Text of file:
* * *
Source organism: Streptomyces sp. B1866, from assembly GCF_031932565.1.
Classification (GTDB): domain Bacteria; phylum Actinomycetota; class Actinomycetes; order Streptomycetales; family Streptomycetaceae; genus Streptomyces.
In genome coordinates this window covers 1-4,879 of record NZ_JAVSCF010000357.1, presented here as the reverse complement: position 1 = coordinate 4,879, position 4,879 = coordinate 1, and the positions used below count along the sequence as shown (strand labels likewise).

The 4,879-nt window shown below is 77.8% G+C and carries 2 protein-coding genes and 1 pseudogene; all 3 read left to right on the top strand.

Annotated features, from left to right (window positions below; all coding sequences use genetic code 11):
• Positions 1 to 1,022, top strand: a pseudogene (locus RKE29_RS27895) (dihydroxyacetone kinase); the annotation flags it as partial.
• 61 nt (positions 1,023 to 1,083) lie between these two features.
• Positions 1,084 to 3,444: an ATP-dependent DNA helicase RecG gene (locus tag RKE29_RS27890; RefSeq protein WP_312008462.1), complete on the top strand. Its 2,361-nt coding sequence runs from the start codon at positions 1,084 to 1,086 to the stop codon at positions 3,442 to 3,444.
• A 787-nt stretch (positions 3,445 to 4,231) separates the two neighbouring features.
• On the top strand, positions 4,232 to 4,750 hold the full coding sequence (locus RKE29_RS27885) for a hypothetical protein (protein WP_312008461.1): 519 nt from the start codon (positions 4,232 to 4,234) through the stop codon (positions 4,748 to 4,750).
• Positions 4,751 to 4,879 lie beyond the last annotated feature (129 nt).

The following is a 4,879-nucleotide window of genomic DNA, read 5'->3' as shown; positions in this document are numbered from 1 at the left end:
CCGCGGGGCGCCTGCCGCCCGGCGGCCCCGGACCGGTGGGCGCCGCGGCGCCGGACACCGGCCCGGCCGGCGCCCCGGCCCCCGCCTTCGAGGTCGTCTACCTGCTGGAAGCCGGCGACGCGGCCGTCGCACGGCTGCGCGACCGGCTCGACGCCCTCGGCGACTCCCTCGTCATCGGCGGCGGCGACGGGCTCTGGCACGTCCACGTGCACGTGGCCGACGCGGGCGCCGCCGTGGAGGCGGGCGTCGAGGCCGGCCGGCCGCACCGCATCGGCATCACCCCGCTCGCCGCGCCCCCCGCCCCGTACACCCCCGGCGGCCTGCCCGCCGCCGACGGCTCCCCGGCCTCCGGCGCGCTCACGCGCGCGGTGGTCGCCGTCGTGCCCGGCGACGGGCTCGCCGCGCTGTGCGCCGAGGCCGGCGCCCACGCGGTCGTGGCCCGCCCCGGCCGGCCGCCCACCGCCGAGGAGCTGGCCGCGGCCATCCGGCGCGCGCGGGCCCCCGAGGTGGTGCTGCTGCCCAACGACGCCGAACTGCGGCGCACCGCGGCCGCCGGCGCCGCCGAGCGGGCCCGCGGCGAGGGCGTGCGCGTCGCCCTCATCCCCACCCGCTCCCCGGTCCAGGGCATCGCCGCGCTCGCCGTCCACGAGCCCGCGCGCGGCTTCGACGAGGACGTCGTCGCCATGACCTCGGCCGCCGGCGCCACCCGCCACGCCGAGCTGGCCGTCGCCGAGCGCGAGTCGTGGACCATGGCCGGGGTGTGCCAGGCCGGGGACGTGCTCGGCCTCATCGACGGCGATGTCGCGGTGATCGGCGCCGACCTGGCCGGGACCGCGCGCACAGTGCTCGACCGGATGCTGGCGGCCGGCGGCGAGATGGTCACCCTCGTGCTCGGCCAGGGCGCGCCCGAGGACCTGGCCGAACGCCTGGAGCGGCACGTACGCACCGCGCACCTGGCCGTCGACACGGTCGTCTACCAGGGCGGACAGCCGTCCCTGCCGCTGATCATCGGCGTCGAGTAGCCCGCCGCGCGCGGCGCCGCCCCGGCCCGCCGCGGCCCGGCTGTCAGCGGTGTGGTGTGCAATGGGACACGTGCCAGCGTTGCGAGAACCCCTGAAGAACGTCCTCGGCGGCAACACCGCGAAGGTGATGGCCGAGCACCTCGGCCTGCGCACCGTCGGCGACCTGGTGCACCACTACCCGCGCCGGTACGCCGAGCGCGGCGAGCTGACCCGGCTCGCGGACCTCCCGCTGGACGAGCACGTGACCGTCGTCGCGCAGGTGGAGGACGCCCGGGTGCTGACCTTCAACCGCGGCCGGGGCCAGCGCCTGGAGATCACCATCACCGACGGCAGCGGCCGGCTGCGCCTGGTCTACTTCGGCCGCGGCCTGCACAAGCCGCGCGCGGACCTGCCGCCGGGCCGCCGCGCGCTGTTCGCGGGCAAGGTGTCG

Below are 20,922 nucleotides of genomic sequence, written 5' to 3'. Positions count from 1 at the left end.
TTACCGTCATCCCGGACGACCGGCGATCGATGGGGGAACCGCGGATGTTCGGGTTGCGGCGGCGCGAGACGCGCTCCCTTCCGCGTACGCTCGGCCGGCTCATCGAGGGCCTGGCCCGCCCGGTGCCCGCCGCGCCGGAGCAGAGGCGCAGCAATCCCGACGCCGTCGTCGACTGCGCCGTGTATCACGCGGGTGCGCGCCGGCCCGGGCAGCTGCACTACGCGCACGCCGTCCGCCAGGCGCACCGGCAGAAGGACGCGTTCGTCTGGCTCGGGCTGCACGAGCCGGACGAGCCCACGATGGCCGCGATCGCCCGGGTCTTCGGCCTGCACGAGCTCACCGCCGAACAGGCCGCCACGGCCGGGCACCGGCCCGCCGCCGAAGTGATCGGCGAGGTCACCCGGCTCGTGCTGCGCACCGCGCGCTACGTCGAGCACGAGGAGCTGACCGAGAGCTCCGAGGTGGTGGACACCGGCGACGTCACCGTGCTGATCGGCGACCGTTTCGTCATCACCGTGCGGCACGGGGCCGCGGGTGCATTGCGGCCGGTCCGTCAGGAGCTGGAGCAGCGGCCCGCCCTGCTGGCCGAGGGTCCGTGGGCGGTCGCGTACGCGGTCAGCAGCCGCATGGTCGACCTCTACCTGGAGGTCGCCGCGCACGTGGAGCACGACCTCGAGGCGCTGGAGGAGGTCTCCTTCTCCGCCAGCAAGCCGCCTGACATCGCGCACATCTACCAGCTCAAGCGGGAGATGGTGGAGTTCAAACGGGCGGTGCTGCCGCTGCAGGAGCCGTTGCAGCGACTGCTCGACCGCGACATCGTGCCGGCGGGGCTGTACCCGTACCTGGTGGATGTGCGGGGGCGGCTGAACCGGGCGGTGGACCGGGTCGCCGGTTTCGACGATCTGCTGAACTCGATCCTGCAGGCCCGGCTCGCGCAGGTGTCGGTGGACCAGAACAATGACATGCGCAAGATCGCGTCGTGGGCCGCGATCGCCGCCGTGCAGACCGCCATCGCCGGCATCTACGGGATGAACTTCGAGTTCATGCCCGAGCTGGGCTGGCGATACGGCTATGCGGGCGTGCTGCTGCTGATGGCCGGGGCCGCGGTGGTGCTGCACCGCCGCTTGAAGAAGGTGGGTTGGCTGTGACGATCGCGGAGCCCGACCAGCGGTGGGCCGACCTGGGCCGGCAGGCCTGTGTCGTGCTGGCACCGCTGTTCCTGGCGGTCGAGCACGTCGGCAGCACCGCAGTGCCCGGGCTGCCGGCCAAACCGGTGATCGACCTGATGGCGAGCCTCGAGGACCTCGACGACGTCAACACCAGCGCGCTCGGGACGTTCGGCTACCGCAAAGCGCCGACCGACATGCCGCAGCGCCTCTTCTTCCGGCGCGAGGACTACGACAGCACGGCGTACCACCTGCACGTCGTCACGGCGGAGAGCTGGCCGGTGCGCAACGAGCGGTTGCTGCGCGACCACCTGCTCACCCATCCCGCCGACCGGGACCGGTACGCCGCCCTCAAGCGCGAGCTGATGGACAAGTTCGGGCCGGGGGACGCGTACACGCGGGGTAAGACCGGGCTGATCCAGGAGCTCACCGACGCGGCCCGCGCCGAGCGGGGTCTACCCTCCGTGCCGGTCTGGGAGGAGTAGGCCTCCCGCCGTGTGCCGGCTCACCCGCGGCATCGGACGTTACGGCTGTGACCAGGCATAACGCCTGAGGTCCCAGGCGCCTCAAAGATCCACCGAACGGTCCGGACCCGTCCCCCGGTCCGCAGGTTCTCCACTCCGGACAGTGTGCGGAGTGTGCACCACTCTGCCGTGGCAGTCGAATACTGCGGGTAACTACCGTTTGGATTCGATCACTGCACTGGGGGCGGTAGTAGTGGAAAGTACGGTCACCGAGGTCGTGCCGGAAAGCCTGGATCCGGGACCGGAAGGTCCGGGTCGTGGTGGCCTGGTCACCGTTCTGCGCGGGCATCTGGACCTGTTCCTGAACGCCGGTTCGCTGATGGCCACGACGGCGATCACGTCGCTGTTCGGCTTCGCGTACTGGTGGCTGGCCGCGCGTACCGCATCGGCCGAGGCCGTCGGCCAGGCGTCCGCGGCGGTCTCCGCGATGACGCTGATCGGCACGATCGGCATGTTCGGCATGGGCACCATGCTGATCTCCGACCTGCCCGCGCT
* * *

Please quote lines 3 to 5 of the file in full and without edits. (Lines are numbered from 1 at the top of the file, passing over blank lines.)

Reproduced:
In genome coordinates this window covers 1-4,879 of record NZ_JAVSCF010000357.1, presented here as the reverse complement: position 1 = coordinate 4,879, position 4,879 = coordinate 1, and the positions used below count along the sequence as shown (strand labels likewise).

The 4,879-nt window shown below is 77.8% G+C and carries 2 protein-coding genes and 1 pseudogene; all 3 read left to right on the top strand.

Annotated features, from left to right (window positions below; all coding sequences use genetic code 11):